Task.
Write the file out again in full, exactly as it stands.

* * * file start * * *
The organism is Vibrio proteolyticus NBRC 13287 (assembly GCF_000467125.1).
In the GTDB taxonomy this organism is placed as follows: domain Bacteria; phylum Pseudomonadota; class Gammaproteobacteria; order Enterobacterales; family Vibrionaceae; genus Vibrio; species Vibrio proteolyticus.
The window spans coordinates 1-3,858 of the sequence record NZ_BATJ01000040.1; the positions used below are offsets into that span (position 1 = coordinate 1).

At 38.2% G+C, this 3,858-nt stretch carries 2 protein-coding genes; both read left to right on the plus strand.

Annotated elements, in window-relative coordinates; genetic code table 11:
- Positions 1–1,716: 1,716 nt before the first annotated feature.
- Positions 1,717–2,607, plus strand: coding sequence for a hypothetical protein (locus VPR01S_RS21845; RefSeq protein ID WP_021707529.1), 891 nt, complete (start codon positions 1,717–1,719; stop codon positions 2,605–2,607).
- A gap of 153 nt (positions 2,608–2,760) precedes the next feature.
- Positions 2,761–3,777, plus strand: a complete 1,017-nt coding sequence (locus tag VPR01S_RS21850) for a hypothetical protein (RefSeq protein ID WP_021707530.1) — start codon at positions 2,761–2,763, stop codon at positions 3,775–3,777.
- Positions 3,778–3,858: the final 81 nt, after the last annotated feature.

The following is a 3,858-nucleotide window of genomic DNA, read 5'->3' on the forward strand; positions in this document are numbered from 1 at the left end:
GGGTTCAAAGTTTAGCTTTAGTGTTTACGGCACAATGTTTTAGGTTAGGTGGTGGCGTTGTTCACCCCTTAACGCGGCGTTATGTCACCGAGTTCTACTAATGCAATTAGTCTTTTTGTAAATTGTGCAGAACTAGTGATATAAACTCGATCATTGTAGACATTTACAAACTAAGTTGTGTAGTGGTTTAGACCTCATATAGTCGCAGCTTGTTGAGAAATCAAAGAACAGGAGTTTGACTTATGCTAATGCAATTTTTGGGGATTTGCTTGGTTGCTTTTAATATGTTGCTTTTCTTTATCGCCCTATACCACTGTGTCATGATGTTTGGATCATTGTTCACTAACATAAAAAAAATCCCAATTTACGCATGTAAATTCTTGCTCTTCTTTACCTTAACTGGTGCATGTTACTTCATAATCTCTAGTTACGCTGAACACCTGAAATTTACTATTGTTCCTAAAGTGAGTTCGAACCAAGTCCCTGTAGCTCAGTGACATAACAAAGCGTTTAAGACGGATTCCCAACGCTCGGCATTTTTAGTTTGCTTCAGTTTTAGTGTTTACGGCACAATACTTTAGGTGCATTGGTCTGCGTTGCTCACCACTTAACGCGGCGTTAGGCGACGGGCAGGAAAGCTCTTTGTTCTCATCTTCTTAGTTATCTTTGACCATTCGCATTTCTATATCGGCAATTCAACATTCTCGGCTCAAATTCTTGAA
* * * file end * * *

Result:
The organism is Vibrio proteolyticus NBRC 13287 (assembly GCF_000467125.1).
In the GTDB taxonomy this organism is placed as follows: domain Bacteria; phylum Pseudomonadota; class Gammaproteobacteria; order Enterobacterales; family Vibrionaceae; genus Vibrio; species Vibrio proteolyticus.
The window spans coordinates 1-3,858 of the sequence record NZ_BATJ01000040.1; the positions used below are offsets into that span (position 1 = coordinate 1).

At 38.2% G+C, this 3,858-nt stretch carries 2 protein-coding genes; both read left to right on the plus strand.

Annotated elements, in window-relative coordinates; genetic code table 11:
- Positions 1–1,716: 1,716 nt before the first annotated feature.
- Positions 1,717–2,607, plus strand: coding sequence for a hypothetical protein (locus VPR01S_RS21845; RefSeq protein ID WP_021707529.1), 891 nt, complete (start codon positions 1,717–1,719; stop codon positions 2,605–2,607).
- A gap of 153 nt (positions 2,608–2,760) precedes the next feature.
- Positions 2,761–3,777, plus strand: a complete 1,017-nt coding sequence (locus tag VPR01S_RS21850) for a hypothetical protein (RefSeq protein ID WP_021707530.1) — start codon at positions 2,761–2,763, stop codon at positions 3,775–3,777.
- Positions 3,778–3,858: the final 81 nt, after the last annotated feature.

The following is a 3,858-nucleotide window of genomic DNA, read 5'->3' on the forward strand; positions in this document are numbered from 1 at the left end:
GGGTTCAAAGTTTAGCTTTAGTGTTTACGGCACAATGTTTTAGGTTAGGTGGTGGCGTTGTTCACCCCTTAACGCGGCGTTATGTCACCGAGTTCTACTAATGCAATTAGTCTTTTTGTAAATTGTGCAGAACTAGTGATATAAACTCGATCATTGTAGACATTTACAAACTAAGTTGTGTAGTGGTTTAGACCTCATATAGTCGCAGCTTGTTGAGAAATCAAAGAACAGGAGTTTGACTTATGCTAATGCAATTTTTGGGGATTTGCTTGGTTGCTTTTAATATGTTGCTTTTCTTTATCGCCCTATACCACTGTGTCATGATGTTTGGATCATTGTTCACTAACATAAAAAAAATCCCAATTTACGCATGTAAATTCTTGCTCTTCTTTACCTTAACTGGTGCATGTTACTTCATAATCTCTAGTTACGCTGAACACCTGAAATTTACTATTGTTCCTAAAGTGAGTTCGAACCAAGTCCCTGTAGCTCAGTGACATAACAAAGCGTTTAAGACGGATTCCCAACGCTCGGCATTTTTAGTTTGCTTCAGTTTTAGTGTTTACGGCACAATACTTTAGGTGCATTGGTCTGCGTTGCTCACCACTTAACGCGGCGTTAGGCGACGGGCAGGAAAGCTCTTTGTTCTCATCTTCTTAGTTATCTTTGACCATTCGCATTTCTATATCGGCAATTCAACATTCTCGGCTCAAATTCTTGAA